Most US Highpoints in one day?

Most US Highpoints in one day?

Joined: March 27th, 2006, 9:00 pm

March 27th, 2006, 9:04 pm #1

My father loves doing highpoints, when he comes up in July I am going to try and make some time to get to some of the local ones. While planning for it I bacame curious if anyone has a record for most done in a single day.

Thank you,
-Mike
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Joined: January 21st, 2004, 3:15 pm

March 28th, 2006, 8:57 pm #2

We publish such claims in the Annual Directory.

The 2005 Directory has 8 as the number of HPs done in 1 day.

The new directory will probably arrive in your hands on or about June 15

So on June 15 we'll have the current claim.
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Joined: September 16th, 2004, 9:30 pm

March 29th, 2006, 5:41 pm #3

My father loves doing highpoints, when he comes up in July I am going to try and make some time to get to some of the local ones. While planning for it I bacame curious if anyone has a record for most done in a single day.

Thank you,
-Mike
This came up a couple years ago. I read the record was 8 hitting RI, CT, MA, NJ, DE, PA, MD, then WV. At the time RI highpoint was really restricted, so I suspect they just visited the road sign.

I postulated that someone could get 10 in one day as follows:

Start at RI highpoint at Midnight eastern daylight time (this is critical), get to Mass turnpike ASAP to reach MA highpoint. Move on to CT trailhead and run to the HP (pick a full moon night it's probably about 3am now). Back to the car, drive to High Point, NJ using as much interstate as possible. Back to interstate to reach Wilmington, and nab the DE highpoint. Continue south on I-95 and use fastest roads to reach Spruce Knob, WV. Wind up to MD HP, then PA HP then get back to I-70 in PA. Continue screaming west through Columbus and interstate all the way to Bellefontaine and OH highpoint. By now it's getting close to Midnight as you continue west to Hoosier highpoint. As you cross the IN border, you gain one hour into non-daylight time observing Indiana. As you reach Hoosier HP, it is 11:50 standard time, and you've touched 10 HPs on a single date.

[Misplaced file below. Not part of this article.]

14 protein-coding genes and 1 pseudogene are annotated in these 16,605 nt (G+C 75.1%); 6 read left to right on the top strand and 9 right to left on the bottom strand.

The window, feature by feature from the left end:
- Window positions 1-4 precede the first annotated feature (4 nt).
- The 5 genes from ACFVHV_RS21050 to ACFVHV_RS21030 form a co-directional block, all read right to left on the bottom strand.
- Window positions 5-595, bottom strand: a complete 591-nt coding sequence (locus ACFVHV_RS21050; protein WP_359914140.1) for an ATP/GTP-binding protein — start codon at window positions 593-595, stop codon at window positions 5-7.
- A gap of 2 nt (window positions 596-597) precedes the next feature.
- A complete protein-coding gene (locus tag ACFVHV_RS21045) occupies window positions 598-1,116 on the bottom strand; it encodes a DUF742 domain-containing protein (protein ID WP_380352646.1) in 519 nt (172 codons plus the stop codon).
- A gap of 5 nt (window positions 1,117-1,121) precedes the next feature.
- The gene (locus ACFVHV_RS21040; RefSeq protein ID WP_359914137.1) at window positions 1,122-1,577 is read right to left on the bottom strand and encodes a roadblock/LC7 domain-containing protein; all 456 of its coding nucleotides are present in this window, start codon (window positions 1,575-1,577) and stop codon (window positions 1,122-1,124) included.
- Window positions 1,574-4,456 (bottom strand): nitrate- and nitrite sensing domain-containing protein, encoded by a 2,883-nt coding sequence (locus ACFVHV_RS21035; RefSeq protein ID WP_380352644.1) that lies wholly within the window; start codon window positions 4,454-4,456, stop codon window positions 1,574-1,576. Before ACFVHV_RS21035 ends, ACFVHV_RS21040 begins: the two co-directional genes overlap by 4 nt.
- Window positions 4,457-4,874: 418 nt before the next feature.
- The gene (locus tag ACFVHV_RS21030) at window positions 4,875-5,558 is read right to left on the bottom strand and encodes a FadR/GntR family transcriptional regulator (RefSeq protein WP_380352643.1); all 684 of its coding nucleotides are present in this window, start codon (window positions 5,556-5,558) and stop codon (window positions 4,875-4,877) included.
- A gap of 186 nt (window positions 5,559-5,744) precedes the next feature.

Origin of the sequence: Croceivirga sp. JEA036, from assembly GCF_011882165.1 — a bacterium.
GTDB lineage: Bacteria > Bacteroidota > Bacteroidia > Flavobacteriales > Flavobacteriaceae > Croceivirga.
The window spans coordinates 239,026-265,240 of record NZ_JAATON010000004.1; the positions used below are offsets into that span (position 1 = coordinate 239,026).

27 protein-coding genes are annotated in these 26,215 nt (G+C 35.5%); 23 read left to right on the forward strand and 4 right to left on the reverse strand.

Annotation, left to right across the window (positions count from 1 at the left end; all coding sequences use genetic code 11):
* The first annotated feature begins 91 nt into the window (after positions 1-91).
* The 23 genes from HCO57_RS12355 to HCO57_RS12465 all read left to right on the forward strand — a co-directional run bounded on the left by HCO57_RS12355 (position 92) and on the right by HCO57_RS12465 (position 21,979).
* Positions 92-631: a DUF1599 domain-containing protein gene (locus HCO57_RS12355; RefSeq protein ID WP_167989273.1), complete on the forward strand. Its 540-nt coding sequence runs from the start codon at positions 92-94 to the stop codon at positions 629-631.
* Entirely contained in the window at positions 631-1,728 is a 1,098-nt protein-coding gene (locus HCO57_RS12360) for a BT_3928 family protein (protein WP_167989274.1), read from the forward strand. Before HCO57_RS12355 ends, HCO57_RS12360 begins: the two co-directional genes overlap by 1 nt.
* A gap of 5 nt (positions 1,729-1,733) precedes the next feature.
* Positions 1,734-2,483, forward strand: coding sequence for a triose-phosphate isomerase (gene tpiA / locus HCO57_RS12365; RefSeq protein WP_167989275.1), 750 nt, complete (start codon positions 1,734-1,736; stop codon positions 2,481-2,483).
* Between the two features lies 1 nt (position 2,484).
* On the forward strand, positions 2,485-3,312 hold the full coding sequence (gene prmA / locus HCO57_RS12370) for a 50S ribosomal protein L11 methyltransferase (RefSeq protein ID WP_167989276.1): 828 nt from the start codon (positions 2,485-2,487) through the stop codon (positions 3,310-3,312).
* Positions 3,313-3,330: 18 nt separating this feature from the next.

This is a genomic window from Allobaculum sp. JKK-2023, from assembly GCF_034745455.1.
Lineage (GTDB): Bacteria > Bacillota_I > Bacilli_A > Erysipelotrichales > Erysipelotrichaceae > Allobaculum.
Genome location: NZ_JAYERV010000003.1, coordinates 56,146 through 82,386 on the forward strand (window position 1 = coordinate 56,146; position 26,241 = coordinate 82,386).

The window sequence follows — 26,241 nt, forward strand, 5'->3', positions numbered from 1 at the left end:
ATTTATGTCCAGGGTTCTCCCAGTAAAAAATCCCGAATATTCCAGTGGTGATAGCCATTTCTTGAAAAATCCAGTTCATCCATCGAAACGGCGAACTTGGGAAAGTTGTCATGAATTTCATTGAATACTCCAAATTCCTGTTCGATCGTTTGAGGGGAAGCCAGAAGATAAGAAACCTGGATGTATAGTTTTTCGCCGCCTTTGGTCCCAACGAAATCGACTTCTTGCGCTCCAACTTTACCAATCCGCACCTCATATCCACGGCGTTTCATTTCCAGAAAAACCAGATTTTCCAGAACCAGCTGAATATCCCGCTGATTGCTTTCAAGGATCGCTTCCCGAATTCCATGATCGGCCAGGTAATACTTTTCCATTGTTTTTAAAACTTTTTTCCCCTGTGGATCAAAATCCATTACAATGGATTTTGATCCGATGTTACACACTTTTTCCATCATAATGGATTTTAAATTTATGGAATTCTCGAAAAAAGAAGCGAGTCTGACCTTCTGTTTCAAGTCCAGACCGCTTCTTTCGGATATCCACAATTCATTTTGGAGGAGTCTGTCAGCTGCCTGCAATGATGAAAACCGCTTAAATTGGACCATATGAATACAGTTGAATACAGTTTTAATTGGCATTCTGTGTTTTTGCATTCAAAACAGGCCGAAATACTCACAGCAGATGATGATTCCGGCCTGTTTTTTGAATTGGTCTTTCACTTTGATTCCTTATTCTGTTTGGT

In addition to the daylight time (you'd have much better chance on summer roads and trails anyway) you'd want to have a group of at least three to switch off driving and napping. I'd want to try it in a vehicle with long fuel range (perfect use for a rental car with unlimited mileage). It's hard to imagine stopping less than once for gas, though. All eating would take place in the car, of course. You'd probably want to pick a Sunday because this plan puts you right through Philly, Baltimore and DC morning traffic. And the full moon would be nice as you're hiking at night on the CT highpoint trail.

I love to hear of someone trying this, I can't get my friends interested in such an attempt.

If anyone else can think of another way to beat 8 in a day, I love to hear it. Plans involving aircraft are OK, but who's willing to pay for it? Landing helicopters is pretty obnoxious, too.
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Joined: September 2nd, 2004, 6:03 pm

March 29th, 2006, 7:35 pm #4

D'oh. You missed your chance. This year, for the first time since 1970, Indiana will be observing Daylight Savings on Eastern Time. So you don't get an extra hour anymore.

Sorry.
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Joined: September 16th, 2004, 9:30 pm

March 29th, 2006, 10:40 pm #5

That makes my concept that much tougher. Whether it's possible even in 25 hours is speculation anyway. And I officially can't advocate breaking any traffic laws, of course.

If this trip really takes between 24 and 25 hours, you could make the trip on the last Sunday in October which is effectively a 25 hour day when daylight time changes to standard time at 2am. Then an hour later it is 2am once again. Deja vu.
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Joined: January 21st, 2004, 3:15 pm

March 31st, 2006, 6:06 pm #6

There is a record waiting for every definition...

In the Directory, I use the phrase "Most HPs in 24 Hours" which eliminates the all-in-one-date issue and eliminates the effect of time zones & daylight savings.

Purists like to stick to one date. Mixing dates is unclean.

Literalists use the date concept but will ignore time zones, traveling westward across the country picking off HPs staying just ahead of midnight....